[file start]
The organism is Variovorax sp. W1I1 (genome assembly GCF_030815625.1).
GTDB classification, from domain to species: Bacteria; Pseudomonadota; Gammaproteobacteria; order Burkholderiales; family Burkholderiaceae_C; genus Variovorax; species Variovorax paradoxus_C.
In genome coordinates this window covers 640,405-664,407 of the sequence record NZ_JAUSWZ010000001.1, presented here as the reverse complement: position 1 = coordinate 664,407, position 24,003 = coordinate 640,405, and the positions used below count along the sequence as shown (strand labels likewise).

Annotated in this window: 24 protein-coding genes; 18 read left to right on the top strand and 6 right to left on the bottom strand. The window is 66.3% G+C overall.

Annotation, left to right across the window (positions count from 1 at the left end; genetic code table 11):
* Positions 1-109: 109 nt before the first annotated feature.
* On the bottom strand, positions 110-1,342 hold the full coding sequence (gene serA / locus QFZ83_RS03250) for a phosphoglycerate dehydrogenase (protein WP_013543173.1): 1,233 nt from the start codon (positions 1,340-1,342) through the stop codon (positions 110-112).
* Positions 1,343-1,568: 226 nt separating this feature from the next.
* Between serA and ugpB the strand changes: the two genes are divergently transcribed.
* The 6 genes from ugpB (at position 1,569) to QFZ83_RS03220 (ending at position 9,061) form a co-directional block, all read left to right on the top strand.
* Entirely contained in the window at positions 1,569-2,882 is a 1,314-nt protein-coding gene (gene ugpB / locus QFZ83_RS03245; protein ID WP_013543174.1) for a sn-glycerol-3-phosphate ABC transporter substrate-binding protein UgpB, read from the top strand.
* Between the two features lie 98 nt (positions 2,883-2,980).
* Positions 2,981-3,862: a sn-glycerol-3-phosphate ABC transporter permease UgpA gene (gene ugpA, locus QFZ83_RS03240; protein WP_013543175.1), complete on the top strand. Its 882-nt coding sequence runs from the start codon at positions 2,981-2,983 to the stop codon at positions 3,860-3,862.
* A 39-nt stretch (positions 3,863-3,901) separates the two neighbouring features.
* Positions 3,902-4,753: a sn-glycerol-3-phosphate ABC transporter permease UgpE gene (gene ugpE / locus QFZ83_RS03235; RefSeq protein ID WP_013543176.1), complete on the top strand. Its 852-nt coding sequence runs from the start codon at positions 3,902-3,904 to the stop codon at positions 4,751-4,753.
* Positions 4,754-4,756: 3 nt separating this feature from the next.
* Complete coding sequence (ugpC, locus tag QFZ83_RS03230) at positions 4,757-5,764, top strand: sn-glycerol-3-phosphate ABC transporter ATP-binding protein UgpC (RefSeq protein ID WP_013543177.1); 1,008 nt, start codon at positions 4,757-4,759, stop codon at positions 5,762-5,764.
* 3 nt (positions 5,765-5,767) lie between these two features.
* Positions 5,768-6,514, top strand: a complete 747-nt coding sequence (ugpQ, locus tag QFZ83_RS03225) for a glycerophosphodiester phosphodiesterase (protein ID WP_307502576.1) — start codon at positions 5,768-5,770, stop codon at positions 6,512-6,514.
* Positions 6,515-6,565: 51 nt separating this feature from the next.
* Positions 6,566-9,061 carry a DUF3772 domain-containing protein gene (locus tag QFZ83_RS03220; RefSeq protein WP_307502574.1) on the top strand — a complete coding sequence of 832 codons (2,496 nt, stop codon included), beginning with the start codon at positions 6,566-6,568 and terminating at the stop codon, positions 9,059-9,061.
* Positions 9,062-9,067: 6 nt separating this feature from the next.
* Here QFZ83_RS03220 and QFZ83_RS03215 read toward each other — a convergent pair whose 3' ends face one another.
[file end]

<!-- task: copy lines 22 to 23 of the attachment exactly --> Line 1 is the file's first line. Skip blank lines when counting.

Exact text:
* Positions 9,062-9,067: 6 nt separating this feature from the next.
* Here QFZ83_RS03220 and QFZ83_RS03215 read toward each other — a convergent pair whose 3' ends face one another.